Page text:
Battle Angels with a Black album tone sounded great! Nice playing too!

      Thanks for the detailed breakdown, especially on the DI box issue!


      • #4
        I figured out the Yamaha THR app for my laptop. Created a couple of presets.
        8 strings? Because 6 is too easy?


        • #5
          95% of the time I play electric guitar unplugged or through a simple Boss OD-1 and Marshall MS-4 (micro practice amp) setup. I do have a fancier solution, and should really make better use of it. It consists guitar to Effectrode Blackbird (valve pre-amp) to Two-Notes C.A.B (speaker sim) to Edirol UA-101 (audio interface) to Reaper DAW on laptop. The C.A.B simulates several power amp designs, and I choose the one closest to the old Selmer valve amp I once owned. The speaker sim is where you can really alter the tone, I've bought many speaker IRs (and downloaded many user-made ones) to find those I like.

          I suppose it can all be done with software, I just enjoy connecting various physical boxes and cables (pedals especially). Possibly I don't like too many available parameters, that's why I went for a one pickup Charvel.


          • #6
            I'm still using my old Line 6 Toneport UX1 with Windows 10. 95% of the time I'm playing through the computer. My amp is beside the computer and sometimes I'll switch to it but the great majority of my playing is done with my UX1. I know I know it's a dinosaur but it works and I half ass remember how to use it. Still had my presets from years ago backed up on my back up hard drive. The one thing I can't remember is how to record with it and what other program I was using. Damn 10 year hiatus from guitar has me trying to shake the cobwebs of my memory out.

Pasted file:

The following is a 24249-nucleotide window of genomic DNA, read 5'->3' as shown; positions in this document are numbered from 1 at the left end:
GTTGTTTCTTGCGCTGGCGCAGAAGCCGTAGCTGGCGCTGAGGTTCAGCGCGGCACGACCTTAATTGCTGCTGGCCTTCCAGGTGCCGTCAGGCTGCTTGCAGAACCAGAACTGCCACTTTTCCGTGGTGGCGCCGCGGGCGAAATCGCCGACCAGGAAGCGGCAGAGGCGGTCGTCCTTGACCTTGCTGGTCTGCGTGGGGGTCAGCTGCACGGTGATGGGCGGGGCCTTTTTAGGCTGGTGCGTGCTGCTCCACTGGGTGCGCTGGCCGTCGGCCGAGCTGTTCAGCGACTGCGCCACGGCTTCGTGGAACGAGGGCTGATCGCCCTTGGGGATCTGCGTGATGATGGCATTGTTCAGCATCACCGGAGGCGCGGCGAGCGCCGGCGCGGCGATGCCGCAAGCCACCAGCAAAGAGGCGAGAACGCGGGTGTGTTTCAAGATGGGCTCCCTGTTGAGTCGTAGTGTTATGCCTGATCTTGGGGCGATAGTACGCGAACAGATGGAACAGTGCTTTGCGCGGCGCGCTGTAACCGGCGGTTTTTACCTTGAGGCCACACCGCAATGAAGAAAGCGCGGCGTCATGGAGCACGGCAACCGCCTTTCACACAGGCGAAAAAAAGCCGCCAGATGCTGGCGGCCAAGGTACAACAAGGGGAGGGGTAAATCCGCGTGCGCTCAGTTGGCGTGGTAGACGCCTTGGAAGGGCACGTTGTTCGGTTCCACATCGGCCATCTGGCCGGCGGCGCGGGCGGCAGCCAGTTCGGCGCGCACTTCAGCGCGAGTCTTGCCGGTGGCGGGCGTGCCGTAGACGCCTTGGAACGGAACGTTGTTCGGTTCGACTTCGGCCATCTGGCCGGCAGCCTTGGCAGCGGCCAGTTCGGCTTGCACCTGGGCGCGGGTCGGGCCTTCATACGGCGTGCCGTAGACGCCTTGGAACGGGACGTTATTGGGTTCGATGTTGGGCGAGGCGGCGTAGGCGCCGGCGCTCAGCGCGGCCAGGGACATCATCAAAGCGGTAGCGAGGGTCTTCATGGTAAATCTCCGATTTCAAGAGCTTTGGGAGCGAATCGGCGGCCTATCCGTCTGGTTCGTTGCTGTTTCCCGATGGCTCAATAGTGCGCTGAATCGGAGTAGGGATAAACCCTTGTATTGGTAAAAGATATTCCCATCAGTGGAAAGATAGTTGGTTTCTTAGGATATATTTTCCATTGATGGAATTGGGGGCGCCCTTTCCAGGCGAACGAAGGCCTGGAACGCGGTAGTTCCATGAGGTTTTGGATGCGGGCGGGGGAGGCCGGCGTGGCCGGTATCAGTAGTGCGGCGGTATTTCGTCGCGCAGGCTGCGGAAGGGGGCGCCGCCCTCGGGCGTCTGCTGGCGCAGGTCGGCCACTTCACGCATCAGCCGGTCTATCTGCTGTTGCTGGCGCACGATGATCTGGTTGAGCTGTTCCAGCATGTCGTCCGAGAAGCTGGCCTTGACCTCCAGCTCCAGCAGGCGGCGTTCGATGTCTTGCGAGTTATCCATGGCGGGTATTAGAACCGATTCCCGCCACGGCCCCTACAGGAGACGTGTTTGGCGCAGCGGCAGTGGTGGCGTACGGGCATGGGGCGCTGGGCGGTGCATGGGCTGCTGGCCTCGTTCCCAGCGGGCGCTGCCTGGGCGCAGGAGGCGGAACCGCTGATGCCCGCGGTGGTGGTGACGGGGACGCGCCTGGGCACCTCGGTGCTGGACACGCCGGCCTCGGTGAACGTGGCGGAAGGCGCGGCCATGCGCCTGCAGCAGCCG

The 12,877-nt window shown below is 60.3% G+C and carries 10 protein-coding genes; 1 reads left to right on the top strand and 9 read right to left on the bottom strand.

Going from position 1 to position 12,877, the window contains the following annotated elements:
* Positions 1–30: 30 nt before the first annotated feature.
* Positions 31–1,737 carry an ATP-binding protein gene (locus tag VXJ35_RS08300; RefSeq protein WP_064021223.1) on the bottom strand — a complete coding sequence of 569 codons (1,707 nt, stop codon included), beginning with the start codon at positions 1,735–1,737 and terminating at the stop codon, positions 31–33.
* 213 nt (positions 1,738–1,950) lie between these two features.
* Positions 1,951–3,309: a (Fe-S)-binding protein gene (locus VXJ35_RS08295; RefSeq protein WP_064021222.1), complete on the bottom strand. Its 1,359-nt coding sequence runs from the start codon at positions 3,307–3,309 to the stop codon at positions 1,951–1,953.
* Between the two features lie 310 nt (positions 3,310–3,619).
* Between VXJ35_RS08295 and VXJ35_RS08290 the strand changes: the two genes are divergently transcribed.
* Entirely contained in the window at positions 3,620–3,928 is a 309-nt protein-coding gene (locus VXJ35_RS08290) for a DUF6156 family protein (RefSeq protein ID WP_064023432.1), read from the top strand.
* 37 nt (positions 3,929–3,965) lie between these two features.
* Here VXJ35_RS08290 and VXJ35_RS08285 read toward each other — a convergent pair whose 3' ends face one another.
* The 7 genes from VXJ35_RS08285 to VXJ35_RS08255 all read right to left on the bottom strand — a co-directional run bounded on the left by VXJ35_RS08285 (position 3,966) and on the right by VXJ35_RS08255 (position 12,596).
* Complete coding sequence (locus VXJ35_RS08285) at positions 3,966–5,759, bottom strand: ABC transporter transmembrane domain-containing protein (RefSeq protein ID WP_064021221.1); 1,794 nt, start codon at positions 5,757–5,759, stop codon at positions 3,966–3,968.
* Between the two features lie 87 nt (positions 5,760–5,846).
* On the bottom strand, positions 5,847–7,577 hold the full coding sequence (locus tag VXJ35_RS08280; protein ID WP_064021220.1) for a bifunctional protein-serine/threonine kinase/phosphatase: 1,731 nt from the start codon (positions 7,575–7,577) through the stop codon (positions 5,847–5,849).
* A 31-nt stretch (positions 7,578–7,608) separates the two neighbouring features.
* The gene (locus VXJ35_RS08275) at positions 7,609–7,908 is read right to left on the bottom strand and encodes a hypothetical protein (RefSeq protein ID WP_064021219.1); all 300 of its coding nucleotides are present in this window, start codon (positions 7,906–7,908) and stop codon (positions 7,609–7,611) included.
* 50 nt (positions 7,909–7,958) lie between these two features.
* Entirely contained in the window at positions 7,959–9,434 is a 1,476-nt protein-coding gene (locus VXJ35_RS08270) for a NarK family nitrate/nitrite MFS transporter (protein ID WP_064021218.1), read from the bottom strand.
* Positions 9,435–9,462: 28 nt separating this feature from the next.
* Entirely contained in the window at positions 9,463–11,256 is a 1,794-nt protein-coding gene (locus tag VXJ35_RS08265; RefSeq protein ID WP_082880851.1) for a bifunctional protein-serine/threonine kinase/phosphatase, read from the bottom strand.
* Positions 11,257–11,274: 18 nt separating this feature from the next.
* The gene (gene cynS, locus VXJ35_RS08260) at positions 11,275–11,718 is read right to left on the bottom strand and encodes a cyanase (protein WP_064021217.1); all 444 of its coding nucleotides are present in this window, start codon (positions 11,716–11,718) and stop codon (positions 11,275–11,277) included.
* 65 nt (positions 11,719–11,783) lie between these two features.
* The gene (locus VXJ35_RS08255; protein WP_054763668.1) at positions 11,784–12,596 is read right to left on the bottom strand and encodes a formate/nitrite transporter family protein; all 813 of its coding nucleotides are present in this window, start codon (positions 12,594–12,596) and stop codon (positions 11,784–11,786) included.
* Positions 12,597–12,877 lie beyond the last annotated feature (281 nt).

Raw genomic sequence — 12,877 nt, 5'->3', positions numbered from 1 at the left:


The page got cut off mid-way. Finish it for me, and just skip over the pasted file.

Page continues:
I really like how many different tonal options there are/were for the Toneport. I don't know what Line 6 offers now but I'm still digging my UX1 and have created a few more presets here recently.
            Last edited by Razor; 10-08-2020, 09:36 PM.


            • #7
              Been a bedroom player for about 19 years now and been using my computer for it for about 10 years

              This is my current setup

              Not shown is a patchbay and a Behringer UMC1820 audio interface (and 2 synthesizers)
              Previously, I wired my rack units individually to my audio interface, very flexible in routing, but that introduces a lot of latency (and complexity this also ended up with 3 muliticables/24 jacks) between my rack and patchbay
              I very recently acquired the GCX switcher, it cut my cables to/from my rack down to 2 cables

              as DAW I've been using reaper

              For IR's I'm using ignite amps NadIR, Poulin's LeCab is a good alternative For the rest the supplied Rea-FX are pretty good and there are more than enough free VST's for any imaginable effect

              "There's nothing taking away from the pure masculinity I possess"

              -"You like Anime"



              • #8
                Neural DSP has some KILLER plugins. So good I have pre-ordered a Quad Cortex. The Fractal stuff STILL kills IMO. None better to date. I also have Amplitube 4 (upgrading top 5), and Positive Grid Bias FX2. The PG Spark even has it's moments...


                • #9
                  Just for another option at home I got the Positive Grid Bias FX2 sometime last year on sale and then decided I should give it a try and got a little Focusrite Scarlett Solo V3 and I also decided I wanted to have a pedal board to switch sounds so I got a Pacer Necktar.

                  I've only played around a bit with the patch changing via the Nektar but the Bias FX2 sounds great, can't really fault it. I have this on another PC, the main one I rehearse songs for the band with I still use my old Pod XTL, just to have the sounds and to be able to switch them like I would live between clean and distorted etc.

                  I can recommend the Bias FX2.